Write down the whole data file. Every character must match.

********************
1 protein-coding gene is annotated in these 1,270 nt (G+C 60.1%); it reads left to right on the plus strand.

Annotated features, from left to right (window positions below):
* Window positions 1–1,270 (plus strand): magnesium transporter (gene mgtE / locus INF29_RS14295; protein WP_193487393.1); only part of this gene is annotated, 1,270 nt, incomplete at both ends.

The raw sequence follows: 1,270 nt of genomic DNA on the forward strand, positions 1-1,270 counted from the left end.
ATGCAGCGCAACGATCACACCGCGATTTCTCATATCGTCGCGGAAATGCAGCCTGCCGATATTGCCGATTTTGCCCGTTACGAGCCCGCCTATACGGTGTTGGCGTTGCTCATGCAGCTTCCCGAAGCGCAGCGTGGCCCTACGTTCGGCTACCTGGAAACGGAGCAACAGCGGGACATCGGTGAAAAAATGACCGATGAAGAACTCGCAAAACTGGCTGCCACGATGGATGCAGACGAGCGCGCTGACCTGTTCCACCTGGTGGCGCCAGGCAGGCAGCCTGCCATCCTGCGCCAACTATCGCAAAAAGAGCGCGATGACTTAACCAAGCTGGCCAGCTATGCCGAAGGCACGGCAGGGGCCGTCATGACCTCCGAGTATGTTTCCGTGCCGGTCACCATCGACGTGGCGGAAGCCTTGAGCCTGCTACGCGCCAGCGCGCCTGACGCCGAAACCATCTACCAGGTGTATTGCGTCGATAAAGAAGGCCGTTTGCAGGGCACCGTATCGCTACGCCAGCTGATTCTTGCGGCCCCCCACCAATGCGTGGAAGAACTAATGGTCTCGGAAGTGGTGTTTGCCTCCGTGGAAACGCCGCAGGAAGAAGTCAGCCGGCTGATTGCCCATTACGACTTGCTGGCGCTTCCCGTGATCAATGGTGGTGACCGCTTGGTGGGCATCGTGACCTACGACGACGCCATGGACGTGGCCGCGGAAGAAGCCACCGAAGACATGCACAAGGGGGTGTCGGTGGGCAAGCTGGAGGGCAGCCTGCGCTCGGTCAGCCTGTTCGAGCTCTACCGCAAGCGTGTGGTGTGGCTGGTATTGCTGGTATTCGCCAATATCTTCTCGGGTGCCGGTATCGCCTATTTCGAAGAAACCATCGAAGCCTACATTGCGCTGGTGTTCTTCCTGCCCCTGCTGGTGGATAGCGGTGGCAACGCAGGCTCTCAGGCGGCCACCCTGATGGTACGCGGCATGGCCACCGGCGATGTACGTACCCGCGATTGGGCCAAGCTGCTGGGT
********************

1 protein-coding gene is annotated in these 1,270 nt (G+C 60.1%); it reads left to right on the plus strand.

Annotated features, from left to right (window positions below):
* Window positions 1–1,270 (plus strand): magnesium transporter (gene mgtE / locus INF29_RS14295; protein WP_193487393.1); only part of this gene is annotated, 1,270 nt, incomplete at both ends.

The raw sequence follows: 1,270 nt of genomic DNA on the forward strand, positions 1-1,270 counted from the left end.
ATGCAGCGCAACGATCACACCGCGATTTCTCATATCGTCGCGGAAATGCAGCCTGCCGATATTGCCGATTTTGCCCGTTACGAGCCCGCCTATACGGTGTTGGCGTTGCTCATGCAGCTTCCCGAAGCGCAGCGTGGCCCTACGTTCGGCTACCTGGAAACGGAGCAACAGCGGGACATCGGTGAAAAAATGACCGATGAAGAACTCGCAAAACTGGCTGCCACGATGGATGCAGACGAGCGCGCTGACCTGTTCCACCTGGTGGCGCCAGGCAGGCAGCCTGCCATCCTGCGCCAACTATCGCAAAAAGAGCGCGATGACTTAACCAAGCTGGCCAGCTATGCCGAAGGCACGGCAGGGGCCGTCATGACCTCCGAGTATGTTTCCGTGCCGGTCACCATCGACGTGGCGGAAGCCTTGAGCCTGCTACGCGCCAGCGCGCCTGACGCCGAAACCATCTACCAGGTGTATTGCGTCGATAAAGAAGGCCGTTTGCAGGGCACCGTATCGCTACGCCAGCTGATTCTTGCGGCCCCCCACCAATGCGTGGAAGAACTAATGGTCTCGGAAGTGGTGTTTGCCTCCGTGGAAACGCCGCAGGAAGAAGTCAGCCGGCTGATTGCCCATTACGACTTGCTGGCGCTTCCCGTGATCAATGGTGGTGACCGCTTGGTGGGCATCGTGACCTACGACGACGCCATGGACGTGGCCGCGGAAGAAGCCACCGAAGACATGCACAAGGGGGTGTCGGTGGGCAAGCTGGAGGGCAGCCTGCGCTCGGTCAGCCTGTTCGAGCTCTACCGCAAGCGTGTGGTGTGGCTGGTATTGCTGGTATTCGCCAATATCTTCTCGGGTGCCGGTATCGCCTATTTCGAAGAAACCATCGAAGCCTACATTGCGCTGGTGTTCTTCCTGCCCCTGCTGGTGGATAGCGGTGGCAACGCAGGCTCTCAGGCGGCCACCCTGATGGTACGCGGCATGGCCACCGGCGATGTACGTACCCGCGATTGGGCCAAGCTGCTGGGT